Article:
Oakley is very excited to introduce its new sport-specific performance piece as it epitomizes the company’s dedication to its athletes. Oakley has spent three decades redefining products for athletes who redefine what is possible. The most demanding sport professionals in the world have driven Oakley to create innovation after innovation, to help athletes perfect their performance by allowing Oakley to perfect their vision.

Present at the media event were legends Mark Allen, Peter Reid and Greg Welch, as well as the Amazing Race’s Sarah Reinertsen. Each athlete testified to their loyalty of Oakley and their reason for choosing to use Oakley products over the years.

Also held at the O Museum the day following the race, was an autograph signing session featuring athletes including Heather Fuhr, Lori Bowden, Natascha Badmann, Luke Bell, Reynard Tissink and Thomas Hellriegel. The athletes signed keepsake posters picturing top Oakley triathletes over the years. A good time was had by all at the event as a DJ spun upbeat music, signifying the end of the hard work for the athletes and the long awaited opportunity for them to cut loose and enjoy their successes the day prior. Near the end of the signing event, Greg Welch and MultiSports.com gave out 30 Oakley Thumps (eyewear featuring an MP3 player built in) to event attendees who had entered a raffle available to those who came through the O Museum during the week of the event. The Thump Pro, available via the paid raffle contest was also given out at this time.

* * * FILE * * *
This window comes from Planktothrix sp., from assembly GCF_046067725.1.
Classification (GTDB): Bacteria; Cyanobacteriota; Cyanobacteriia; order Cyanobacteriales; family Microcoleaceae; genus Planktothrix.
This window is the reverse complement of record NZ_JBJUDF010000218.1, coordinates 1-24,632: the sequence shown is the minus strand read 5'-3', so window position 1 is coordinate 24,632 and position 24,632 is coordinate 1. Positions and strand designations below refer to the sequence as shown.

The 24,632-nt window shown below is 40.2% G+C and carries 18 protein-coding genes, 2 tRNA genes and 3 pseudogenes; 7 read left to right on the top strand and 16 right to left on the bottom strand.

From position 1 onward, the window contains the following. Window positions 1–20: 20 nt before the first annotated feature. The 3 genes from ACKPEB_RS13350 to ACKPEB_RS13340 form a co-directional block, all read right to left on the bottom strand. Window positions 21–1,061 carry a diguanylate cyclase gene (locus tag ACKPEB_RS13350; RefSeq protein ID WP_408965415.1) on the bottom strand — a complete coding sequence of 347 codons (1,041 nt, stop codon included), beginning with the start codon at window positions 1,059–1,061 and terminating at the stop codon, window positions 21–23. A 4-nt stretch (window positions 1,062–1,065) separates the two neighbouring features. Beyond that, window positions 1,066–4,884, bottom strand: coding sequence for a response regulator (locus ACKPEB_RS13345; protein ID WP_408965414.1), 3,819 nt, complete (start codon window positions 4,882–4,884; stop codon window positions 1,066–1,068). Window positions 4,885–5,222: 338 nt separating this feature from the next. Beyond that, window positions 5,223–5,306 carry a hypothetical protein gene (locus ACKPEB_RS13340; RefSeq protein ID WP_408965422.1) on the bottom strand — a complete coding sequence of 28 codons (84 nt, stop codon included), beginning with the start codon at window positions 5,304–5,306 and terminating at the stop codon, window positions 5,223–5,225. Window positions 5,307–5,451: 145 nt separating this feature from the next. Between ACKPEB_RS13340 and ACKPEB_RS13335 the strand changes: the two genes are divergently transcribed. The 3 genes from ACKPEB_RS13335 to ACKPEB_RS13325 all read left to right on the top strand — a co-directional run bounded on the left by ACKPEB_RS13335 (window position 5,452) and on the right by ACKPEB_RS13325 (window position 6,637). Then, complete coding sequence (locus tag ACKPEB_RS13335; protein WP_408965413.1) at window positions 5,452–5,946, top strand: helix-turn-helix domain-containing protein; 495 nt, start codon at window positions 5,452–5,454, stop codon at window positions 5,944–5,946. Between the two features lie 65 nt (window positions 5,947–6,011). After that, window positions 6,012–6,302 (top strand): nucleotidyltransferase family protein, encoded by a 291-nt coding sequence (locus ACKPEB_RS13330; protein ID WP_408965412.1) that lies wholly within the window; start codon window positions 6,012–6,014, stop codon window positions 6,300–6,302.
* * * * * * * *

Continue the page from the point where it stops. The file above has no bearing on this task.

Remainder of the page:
The O Museum was set up in a retail space leased by local retailer Hawaiian Pedals, a Kona retailer who carries a wide selection of Oakley’s eyewear, apparel, footwear and watches. Oakley sales staff were on hand at Hawaiian Pedals during the week of Ironman, a tradition that has been carried out for nearly twenty years by Oakley to help the shop during this busy time, and to provide a much appreciated warranty service to participating Ironman athletes before the race.

What better way to wrap up the recap of Oakley’s involvement at Ironman 2006 than to share the story of a few Oakley employees who ran the final five mile stretch of the Ironman running course with the final participant to make it before the time cutoff. The final athlete was none other than Sister Madonna Buder who made the midnight cutoff by less than a minute. She is the oldest woman to ever finish an Ironman – every time she finishes she resets that record. It has become somewhat of a tradition for attending Oakley staff to be present at the run course around 10:30 PM to support those athletes who are on the cusp of making the midnight cutoff to become official Kona Ironman finishers. The Oakley crew, along with several Ironman staff members, became Buder’s support system after spotting her struggling along the final portion of the running course, encouraging her and supporting her as she completed the race.

Whether it be the numerous athletes wearing Oakley eyewear or Oakley’s strong presence at Ironman via numerous different events, one thing is clear: Oakley’s dedication to athletes and to sport. As they have for many years throughout Oakley’s history, athletes embrace Oakley for what it really is: a company offering essential equipment for sport competition.